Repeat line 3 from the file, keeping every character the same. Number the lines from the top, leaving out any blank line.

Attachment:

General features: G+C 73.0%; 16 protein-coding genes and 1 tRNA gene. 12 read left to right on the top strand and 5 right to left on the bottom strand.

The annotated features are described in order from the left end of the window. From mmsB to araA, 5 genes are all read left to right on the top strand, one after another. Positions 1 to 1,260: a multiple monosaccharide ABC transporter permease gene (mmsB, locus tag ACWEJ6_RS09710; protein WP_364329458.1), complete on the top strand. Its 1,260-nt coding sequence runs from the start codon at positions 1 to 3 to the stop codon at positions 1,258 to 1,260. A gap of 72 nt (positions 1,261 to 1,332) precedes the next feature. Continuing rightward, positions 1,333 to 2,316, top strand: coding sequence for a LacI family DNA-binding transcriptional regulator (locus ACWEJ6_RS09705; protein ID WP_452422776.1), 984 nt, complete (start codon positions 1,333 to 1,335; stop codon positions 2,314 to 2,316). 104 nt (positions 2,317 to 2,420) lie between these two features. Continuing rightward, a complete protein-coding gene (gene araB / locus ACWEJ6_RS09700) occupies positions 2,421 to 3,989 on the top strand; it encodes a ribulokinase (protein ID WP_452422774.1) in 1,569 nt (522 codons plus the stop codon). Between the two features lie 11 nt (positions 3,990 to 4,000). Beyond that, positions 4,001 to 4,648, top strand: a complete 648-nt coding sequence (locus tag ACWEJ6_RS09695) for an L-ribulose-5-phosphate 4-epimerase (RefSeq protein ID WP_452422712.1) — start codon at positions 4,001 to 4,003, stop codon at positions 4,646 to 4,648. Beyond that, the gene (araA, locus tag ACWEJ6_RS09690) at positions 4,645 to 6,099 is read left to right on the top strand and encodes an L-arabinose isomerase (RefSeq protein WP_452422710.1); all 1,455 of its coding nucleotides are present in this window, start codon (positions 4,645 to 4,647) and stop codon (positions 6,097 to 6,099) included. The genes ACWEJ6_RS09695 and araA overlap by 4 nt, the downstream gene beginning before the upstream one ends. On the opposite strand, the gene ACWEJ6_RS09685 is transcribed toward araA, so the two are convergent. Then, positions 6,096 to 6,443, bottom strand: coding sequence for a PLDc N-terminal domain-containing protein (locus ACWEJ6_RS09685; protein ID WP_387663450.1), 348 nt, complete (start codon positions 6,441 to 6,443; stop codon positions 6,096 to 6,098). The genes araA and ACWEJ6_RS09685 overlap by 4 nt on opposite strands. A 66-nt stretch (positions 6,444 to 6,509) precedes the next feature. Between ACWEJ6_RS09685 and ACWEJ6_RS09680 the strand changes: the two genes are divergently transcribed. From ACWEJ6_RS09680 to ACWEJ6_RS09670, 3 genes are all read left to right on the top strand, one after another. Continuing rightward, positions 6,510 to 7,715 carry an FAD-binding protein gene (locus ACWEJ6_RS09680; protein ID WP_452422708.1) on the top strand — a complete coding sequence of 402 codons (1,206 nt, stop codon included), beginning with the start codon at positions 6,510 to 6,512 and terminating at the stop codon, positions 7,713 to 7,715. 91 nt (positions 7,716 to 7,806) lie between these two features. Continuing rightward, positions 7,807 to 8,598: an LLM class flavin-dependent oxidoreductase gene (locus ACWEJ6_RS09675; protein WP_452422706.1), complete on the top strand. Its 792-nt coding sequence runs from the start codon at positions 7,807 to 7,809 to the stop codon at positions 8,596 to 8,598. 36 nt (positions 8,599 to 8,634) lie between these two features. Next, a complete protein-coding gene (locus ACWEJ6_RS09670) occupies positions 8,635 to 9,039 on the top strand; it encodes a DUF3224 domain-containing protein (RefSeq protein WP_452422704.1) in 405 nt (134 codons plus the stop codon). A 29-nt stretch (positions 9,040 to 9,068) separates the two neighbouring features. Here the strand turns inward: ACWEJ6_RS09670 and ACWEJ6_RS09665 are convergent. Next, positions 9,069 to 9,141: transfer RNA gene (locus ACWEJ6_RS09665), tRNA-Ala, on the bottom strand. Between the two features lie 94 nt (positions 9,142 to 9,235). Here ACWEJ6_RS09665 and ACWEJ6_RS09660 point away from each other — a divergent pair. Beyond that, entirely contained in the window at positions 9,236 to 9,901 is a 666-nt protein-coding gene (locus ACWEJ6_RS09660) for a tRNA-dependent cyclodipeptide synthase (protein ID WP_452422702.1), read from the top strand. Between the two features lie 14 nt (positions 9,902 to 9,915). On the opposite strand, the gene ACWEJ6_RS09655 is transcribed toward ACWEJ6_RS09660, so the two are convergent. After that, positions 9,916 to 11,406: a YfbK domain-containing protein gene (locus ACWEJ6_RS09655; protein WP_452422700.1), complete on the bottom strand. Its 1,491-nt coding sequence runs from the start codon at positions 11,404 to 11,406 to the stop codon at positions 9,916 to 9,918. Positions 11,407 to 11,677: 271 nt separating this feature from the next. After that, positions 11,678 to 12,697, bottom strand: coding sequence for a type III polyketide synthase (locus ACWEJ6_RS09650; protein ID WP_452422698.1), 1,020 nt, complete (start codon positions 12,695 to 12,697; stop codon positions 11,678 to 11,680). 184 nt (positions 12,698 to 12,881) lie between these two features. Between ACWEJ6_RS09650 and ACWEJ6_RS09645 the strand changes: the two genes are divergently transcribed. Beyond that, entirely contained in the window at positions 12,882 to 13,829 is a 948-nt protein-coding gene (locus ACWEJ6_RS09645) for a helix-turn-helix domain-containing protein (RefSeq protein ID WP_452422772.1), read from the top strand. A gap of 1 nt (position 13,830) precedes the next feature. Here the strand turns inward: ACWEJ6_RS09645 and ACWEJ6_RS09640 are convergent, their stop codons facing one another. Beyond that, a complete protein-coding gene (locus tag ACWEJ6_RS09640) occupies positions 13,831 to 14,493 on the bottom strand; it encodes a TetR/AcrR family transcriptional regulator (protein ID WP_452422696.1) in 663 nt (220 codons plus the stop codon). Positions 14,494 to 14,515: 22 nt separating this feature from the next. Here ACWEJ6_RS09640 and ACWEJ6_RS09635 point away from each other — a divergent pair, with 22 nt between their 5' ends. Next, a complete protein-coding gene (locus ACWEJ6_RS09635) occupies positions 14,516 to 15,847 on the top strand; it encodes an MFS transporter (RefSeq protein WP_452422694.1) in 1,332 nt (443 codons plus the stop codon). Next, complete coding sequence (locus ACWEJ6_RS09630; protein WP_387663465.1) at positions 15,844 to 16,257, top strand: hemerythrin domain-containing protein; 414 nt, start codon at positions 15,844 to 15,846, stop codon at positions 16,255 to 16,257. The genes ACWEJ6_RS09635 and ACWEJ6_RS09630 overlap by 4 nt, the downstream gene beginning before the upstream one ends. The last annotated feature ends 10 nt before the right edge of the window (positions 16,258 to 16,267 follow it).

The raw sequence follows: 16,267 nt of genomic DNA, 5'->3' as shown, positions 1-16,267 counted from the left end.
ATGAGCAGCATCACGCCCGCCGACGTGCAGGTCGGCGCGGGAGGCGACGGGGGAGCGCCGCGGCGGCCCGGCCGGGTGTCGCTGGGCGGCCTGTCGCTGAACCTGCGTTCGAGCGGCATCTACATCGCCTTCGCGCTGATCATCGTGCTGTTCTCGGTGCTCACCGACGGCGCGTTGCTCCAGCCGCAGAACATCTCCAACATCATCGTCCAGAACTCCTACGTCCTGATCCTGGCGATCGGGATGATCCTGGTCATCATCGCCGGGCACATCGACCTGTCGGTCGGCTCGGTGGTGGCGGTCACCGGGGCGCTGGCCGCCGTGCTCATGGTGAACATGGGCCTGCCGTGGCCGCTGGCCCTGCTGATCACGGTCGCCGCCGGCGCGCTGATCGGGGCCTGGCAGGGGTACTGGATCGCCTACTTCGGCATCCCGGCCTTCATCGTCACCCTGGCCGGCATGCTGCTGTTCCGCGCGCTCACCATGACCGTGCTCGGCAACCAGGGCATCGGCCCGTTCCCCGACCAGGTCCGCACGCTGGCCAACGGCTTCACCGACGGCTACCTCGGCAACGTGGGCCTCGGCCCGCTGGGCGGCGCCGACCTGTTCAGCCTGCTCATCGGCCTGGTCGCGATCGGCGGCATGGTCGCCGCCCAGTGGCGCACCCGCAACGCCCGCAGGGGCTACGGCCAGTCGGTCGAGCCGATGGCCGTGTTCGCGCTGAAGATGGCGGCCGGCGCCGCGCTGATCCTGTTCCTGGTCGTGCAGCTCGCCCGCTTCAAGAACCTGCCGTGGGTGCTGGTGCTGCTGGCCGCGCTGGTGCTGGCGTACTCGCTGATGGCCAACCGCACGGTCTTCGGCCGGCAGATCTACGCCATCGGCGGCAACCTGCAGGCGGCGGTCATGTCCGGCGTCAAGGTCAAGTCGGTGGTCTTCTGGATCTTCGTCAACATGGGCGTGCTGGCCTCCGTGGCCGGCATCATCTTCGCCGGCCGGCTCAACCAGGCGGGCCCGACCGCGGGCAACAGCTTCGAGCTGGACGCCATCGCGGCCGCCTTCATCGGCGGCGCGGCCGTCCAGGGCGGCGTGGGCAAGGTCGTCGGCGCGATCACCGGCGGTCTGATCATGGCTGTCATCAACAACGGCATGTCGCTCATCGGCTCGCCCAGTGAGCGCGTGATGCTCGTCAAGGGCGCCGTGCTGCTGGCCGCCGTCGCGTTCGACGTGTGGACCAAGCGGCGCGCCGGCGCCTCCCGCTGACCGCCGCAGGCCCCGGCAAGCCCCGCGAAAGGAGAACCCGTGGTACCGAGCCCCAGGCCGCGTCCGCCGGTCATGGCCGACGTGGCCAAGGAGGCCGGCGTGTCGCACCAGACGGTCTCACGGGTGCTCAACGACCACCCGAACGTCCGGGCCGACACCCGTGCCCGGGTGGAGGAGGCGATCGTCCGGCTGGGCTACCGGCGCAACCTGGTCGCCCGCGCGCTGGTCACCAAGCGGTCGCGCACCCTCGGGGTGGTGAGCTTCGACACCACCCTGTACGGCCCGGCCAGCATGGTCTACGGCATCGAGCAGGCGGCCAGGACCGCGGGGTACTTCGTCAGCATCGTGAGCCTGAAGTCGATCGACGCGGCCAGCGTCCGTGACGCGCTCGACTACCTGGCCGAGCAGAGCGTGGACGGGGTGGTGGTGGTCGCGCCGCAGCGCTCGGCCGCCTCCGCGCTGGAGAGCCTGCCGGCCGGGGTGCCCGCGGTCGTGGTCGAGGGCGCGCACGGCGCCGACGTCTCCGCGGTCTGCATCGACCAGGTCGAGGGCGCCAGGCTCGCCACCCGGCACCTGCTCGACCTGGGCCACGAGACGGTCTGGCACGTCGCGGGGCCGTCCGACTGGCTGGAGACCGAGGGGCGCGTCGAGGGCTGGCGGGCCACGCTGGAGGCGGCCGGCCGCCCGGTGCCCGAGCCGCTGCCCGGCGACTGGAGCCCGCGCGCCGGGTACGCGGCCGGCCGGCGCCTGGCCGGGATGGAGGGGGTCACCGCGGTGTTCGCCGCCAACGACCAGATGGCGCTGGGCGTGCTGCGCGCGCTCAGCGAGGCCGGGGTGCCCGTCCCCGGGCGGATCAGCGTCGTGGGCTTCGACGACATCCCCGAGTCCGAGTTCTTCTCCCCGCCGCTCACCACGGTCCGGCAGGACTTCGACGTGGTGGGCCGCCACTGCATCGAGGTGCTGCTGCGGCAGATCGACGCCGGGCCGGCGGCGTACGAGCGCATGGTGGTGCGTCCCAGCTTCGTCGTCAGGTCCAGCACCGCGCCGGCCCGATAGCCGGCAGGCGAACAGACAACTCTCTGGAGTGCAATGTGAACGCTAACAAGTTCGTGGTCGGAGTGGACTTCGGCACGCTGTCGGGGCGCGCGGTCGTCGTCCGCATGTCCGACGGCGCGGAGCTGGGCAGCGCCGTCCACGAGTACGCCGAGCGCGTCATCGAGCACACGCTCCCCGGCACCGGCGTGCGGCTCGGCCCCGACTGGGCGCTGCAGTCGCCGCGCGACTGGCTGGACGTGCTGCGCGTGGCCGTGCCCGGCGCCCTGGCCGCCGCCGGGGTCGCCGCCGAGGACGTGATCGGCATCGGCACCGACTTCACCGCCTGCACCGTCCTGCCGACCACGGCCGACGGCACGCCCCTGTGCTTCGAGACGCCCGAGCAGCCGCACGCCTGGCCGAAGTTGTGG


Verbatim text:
The raw sequence follows: 16,267 nt of genomic DNA, 5'->3' as shown, positions 1-16,267 counted from the left end.